Drug Quality Control
State of the art technology
The methods currently used, such as spectrophotometric-based analysis (UV) and mainly liquid chromatography (LC) entail numerous important drawbacks making them difficult to be used efficiently in daily practice.
Major problems are related to:
the availability of reference substances,
the maintenance of analytical instruments,
the availability and costs of consumables.
There is an urgent need for simple, reliable and (cost-)efficient drug control methods. Chromatographic methods such as LC suffer in this specific context from being rather expensive and technically demanding.
First, it has become more and more difficult to obtain organic solvents at a reasonable price and/or with acceptable delivery times. Therefore, African laboratories have to face up to this problem and should limit their use of organic solvents (e.g. acetonitrile). In this context, the use of a green strategy, such as CE is of utmost interest. With the latter, the analyte separation is obtained by different migration times of the species in a capillary of reduced dimension (total volume of 1 μL), filled with an aqueous buffered solution of electrolytes, under an electric field. No organic solvents are therefore needed and only little volumes of pure water are involved in the analytical process. It has to be noted that injection volumes are in the nanoliter (nL) range, which is perfectly adapted to the low availability of reference substances in emerging countries.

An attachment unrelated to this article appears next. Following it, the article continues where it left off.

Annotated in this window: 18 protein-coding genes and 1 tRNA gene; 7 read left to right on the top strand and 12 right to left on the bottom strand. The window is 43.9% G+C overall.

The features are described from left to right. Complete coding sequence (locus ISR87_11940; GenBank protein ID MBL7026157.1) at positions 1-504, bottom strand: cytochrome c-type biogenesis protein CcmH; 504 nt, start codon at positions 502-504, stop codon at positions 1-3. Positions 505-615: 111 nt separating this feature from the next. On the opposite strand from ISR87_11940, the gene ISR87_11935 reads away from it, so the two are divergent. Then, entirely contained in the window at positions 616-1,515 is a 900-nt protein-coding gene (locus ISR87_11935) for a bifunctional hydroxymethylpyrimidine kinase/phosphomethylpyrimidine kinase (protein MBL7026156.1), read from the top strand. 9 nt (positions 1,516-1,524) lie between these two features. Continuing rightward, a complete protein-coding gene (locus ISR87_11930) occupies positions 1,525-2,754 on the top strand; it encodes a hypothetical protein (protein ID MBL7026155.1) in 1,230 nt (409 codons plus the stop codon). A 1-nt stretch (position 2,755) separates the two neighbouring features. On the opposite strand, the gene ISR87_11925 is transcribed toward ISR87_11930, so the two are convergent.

The other important advantage of CE versus LC is the equipment simplicity not entailing any mechanical constraints. Maintenance is simplified and requires only a periodical control of the electrodes and detection performance during routine analyses.